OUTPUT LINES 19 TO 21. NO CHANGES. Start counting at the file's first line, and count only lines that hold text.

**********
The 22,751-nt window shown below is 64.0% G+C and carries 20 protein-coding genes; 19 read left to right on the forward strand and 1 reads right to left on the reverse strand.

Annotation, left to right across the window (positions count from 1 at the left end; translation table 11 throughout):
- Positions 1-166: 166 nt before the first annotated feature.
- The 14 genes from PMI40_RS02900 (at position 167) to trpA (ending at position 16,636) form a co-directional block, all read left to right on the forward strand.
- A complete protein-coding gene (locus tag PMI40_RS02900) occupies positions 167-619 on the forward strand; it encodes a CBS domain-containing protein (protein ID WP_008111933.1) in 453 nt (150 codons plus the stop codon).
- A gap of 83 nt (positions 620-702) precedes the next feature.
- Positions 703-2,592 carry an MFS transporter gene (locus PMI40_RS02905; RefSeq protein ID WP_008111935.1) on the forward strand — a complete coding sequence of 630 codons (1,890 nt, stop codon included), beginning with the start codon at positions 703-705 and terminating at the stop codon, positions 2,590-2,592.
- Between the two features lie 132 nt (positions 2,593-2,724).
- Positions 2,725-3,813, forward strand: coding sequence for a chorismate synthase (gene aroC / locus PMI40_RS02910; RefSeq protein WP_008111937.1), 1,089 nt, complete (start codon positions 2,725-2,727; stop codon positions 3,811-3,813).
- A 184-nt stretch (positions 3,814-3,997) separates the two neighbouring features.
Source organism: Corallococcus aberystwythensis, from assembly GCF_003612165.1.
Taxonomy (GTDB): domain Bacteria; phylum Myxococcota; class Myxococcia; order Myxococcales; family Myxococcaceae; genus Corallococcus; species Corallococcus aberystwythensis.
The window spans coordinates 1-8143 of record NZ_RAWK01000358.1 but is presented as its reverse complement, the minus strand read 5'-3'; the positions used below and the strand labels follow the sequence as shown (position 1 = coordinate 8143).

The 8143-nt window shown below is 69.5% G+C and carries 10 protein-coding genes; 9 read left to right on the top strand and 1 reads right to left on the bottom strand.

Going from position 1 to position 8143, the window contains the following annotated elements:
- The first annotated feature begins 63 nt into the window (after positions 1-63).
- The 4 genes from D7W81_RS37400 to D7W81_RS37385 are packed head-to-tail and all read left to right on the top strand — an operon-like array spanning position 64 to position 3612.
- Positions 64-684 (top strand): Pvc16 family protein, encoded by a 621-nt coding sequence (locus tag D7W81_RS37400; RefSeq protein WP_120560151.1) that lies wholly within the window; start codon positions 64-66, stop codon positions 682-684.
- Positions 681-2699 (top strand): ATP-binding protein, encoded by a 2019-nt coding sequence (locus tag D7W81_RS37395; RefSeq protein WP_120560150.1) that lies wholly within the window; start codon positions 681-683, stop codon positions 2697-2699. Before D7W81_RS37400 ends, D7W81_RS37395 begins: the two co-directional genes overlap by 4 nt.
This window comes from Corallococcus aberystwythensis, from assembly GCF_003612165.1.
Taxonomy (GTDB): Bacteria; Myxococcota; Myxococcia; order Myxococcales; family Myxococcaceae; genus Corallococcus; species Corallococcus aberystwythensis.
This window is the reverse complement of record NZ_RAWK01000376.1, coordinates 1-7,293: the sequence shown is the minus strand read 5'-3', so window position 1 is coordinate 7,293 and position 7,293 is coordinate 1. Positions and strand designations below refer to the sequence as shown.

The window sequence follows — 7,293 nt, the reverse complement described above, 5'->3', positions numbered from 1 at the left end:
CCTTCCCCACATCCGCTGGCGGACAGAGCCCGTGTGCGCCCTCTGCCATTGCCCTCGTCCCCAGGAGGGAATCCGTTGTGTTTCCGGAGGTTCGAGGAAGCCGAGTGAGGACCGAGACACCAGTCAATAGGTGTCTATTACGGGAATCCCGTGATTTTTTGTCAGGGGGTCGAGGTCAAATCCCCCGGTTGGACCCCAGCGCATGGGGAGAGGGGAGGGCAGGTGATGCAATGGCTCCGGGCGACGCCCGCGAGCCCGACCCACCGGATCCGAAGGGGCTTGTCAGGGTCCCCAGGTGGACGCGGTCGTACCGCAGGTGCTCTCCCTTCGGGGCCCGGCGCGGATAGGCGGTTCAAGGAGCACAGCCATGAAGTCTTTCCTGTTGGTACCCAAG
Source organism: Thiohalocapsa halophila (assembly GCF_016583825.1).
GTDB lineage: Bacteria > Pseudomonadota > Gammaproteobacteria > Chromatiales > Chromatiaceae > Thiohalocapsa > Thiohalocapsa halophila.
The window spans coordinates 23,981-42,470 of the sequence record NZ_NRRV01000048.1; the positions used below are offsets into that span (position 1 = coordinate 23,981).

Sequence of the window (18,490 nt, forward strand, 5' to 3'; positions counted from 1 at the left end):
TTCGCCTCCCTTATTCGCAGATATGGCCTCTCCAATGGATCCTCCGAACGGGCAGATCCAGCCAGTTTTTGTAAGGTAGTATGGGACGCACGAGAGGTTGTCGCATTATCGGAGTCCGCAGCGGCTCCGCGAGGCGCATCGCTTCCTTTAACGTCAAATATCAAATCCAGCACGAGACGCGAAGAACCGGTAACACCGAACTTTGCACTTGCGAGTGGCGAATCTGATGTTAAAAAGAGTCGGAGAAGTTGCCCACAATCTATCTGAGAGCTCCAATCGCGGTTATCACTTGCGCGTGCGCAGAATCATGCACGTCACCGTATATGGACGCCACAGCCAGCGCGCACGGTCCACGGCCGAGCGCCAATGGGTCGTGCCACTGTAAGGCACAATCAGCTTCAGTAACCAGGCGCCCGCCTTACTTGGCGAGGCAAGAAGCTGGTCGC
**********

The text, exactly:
- Positions 681-2699 (top strand): ATP-binding protein, encoded by a 2019-nt coding sequence (locus tag D7W81_RS37395; RefSeq protein WP_120560150.1) that lies wholly within the window; start codon positions 681-683, stop codon positions 2697-2699. Before D7W81_RS37400 ends, D7W81_RS37395 begins: the two co-directional genes overlap by 4 nt.
This window comes from Corallococcus aberystwythensis, from assembly GCF_003612165.1.
Taxonomy (GTDB): Bacteria; Myxococcota; Myxococcia; order Myxococcales; family Myxococcaceae; genus Corallococcus; species Corallococcus aberystwythensis.